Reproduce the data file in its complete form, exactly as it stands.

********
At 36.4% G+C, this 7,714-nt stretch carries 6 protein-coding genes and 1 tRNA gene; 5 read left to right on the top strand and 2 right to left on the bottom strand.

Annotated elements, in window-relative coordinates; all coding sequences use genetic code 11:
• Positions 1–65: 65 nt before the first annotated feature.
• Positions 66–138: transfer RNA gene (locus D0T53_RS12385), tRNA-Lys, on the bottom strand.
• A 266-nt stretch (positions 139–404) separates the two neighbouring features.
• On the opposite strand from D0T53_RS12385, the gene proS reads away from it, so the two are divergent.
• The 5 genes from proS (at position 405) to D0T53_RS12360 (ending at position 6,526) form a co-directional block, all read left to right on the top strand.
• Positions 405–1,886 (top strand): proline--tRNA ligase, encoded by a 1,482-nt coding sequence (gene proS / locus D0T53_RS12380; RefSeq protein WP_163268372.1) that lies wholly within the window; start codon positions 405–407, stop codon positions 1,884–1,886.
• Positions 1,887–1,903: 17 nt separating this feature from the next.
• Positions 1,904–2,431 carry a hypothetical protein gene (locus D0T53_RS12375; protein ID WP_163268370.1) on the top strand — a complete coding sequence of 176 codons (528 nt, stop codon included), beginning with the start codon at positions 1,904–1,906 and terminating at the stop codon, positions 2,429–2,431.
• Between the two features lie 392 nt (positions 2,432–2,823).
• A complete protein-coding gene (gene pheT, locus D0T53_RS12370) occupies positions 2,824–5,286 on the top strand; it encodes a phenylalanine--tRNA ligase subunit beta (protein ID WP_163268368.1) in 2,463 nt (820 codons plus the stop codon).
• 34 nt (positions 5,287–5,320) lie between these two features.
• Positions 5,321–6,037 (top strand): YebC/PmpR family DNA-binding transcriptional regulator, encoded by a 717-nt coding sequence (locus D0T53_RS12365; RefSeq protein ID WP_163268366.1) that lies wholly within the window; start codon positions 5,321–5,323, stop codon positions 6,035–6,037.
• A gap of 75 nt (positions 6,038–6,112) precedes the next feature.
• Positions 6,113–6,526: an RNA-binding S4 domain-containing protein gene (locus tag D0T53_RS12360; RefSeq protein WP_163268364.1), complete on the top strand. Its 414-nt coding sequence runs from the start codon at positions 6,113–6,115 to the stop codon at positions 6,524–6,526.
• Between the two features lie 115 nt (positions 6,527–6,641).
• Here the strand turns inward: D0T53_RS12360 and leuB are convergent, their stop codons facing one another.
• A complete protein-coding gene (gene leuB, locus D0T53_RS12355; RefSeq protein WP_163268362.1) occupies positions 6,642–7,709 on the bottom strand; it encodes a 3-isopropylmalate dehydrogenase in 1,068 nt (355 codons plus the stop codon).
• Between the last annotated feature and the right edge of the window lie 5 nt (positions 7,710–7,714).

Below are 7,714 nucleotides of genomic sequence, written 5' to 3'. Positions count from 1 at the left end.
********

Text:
At 36.4% G+C, this 7,714-nt stretch carries 6 protein-coding genes and 1 tRNA gene; 5 read left to right on the top strand and 2 right to left on the bottom strand.

Annotated elements, in window-relative coordinates; all coding sequences use genetic code 11:
• Positions 1–65: 65 nt before the first annotated feature.
• Positions 66–138: transfer RNA gene (locus D0T53_RS12385), tRNA-Lys, on the bottom strand.
• A 266-nt stretch (positions 139–404) separates the two neighbouring features.
• On the opposite strand from D0T53_RS12385, the gene proS reads away from it, so the two are divergent.
• The 5 genes from proS (at position 405) to D0T53_RS12360 (ending at position 6,526) form a co-directional block, all read left to right on the top strand.
• Positions 405–1,886 (top strand): proline--tRNA ligase, encoded by a 1,482-nt coding sequence (gene proS / locus D0T53_RS12380; RefSeq protein WP_163268372.1) that lies wholly within the window; start codon positions 405–407, stop codon positions 1,884–1,886.
• Positions 1,887–1,903: 17 nt separating this feature from the next.
• Positions 1,904–2,431 carry a hypothetical protein gene (locus D0T53_RS12375; protein ID WP_163268370.1) on the top strand — a complete coding sequence of 176 codons (528 nt, stop codon included), beginning with the start codon at positions 1,904–1,906 and terminating at the stop codon, positions 2,429–2,431.
• Between the two features lie 392 nt (positions 2,432–2,823).
• A complete protein-coding gene (gene pheT, locus D0T53_RS12370) occupies positions 2,824–5,286 on the top strand; it encodes a phenylalanine--tRNA ligase subunit beta (protein ID WP_163268368.1) in 2,463 nt (820 codons plus the stop codon).
• 34 nt (positions 5,287–5,320) lie between these two features.
• Positions 5,321–6,037 (top strand): YebC/PmpR family DNA-binding transcriptional regulator, encoded by a 717-nt coding sequence (locus D0T53_RS12365; RefSeq protein ID WP_163268366.1) that lies wholly within the window; start codon positions 5,321–5,323, stop codon positions 6,035–6,037.
• A gap of 75 nt (positions 6,038–6,112) precedes the next feature.
• Positions 6,113–6,526: an RNA-binding S4 domain-containing protein gene (locus tag D0T53_RS12360; RefSeq protein WP_163268364.1), complete on the top strand. Its 414-nt coding sequence runs from the start codon at positions 6,113–6,115 to the stop codon at positions 6,524–6,526.
• Between the two features lie 115 nt (positions 6,527–6,641).
• Here the strand turns inward: D0T53_RS12360 and leuB are convergent, their stop codons facing one another.
• A complete protein-coding gene (gene leuB, locus D0T53_RS12355; RefSeq protein WP_163268362.1) occupies positions 6,642–7,709 on the bottom strand; it encodes a 3-isopropylmalate dehydrogenase in 1,068 nt (355 codons plus the stop codon).
• Between the last annotated feature and the right edge of the window lie 5 nt (positions 7,710–7,714).

Below are 7,714 nucleotides of genomic sequence, written 5' to 3'. Positions count from 1 at the left end.